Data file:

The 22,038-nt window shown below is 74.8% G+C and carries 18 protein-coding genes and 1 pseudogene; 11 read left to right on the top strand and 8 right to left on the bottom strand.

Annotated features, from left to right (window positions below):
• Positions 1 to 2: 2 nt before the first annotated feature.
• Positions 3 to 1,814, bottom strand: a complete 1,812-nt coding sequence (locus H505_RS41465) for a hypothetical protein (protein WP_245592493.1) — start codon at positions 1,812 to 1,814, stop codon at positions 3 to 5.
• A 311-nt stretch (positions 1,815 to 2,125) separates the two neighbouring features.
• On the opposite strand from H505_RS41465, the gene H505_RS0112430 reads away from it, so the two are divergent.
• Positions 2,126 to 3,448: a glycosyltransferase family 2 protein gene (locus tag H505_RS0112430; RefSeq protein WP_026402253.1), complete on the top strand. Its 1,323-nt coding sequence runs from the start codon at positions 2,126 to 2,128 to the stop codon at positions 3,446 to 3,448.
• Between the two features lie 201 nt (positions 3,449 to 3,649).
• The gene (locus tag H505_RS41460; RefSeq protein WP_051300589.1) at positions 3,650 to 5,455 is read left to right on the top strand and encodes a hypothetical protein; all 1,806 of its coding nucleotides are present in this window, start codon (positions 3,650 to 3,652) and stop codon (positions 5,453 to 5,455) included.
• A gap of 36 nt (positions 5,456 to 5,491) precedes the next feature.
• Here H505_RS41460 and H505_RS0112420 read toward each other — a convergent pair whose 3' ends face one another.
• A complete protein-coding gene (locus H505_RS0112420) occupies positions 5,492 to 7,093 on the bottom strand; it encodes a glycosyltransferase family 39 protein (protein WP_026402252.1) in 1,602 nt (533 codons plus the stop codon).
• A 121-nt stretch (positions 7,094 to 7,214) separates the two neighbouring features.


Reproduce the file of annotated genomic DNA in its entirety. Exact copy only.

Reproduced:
The 22,038-nt window shown below is 74.8% G+C and carries 18 protein-coding genes and 1 pseudogene; 11 read left to right on the top strand and 8 right to left on the bottom strand.

Annotated features, from left to right (window positions below):
• Positions 1 to 2: 2 nt before the first annotated feature.
• Positions 3 to 1,814, bottom strand: a complete 1,812-nt coding sequence (locus H505_RS41465) for a hypothetical protein (protein WP_245592493.1) — start codon at positions 1,812 to 1,814, stop codon at positions 3 to 5.
• A 311-nt stretch (positions 1,815 to 2,125) separates the two neighbouring features.
• On the opposite strand from H505_RS41465, the gene H505_RS0112430 reads away from it, so the two are divergent.
• Positions 2,126 to 3,448: a glycosyltransferase family 2 protein gene (locus tag H505_RS0112430; RefSeq protein WP_026402253.1), complete on the top strand. Its 1,323-nt coding sequence runs from the start codon at positions 2,126 to 2,128 to the stop codon at positions 3,446 to 3,448.
• Between the two features lie 201 nt (positions 3,449 to 3,649).
• The gene (locus tag H505_RS41460; RefSeq protein WP_051300589.1) at positions 3,650 to 5,455 is read left to right on the top strand and encodes a hypothetical protein; all 1,806 of its coding nucleotides are present in this window, start codon (positions 3,650 to 3,652) and stop codon (positions 5,453 to 5,455) included.
• A gap of 36 nt (positions 5,456 to 5,491) precedes the next feature.
• Here H505_RS41460 and H505_RS0112420 read toward each other — a convergent pair whose 3' ends face one another.
• A complete protein-coding gene (locus H505_RS0112420) occupies positions 5,492 to 7,093 on the bottom strand; it encodes a glycosyltransferase family 39 protein (protein WP_026402252.1) in 1,602 nt (533 codons plus the stop codon).
• A 121-nt stretch (positions 7,094 to 7,214) separates the two neighbouring features.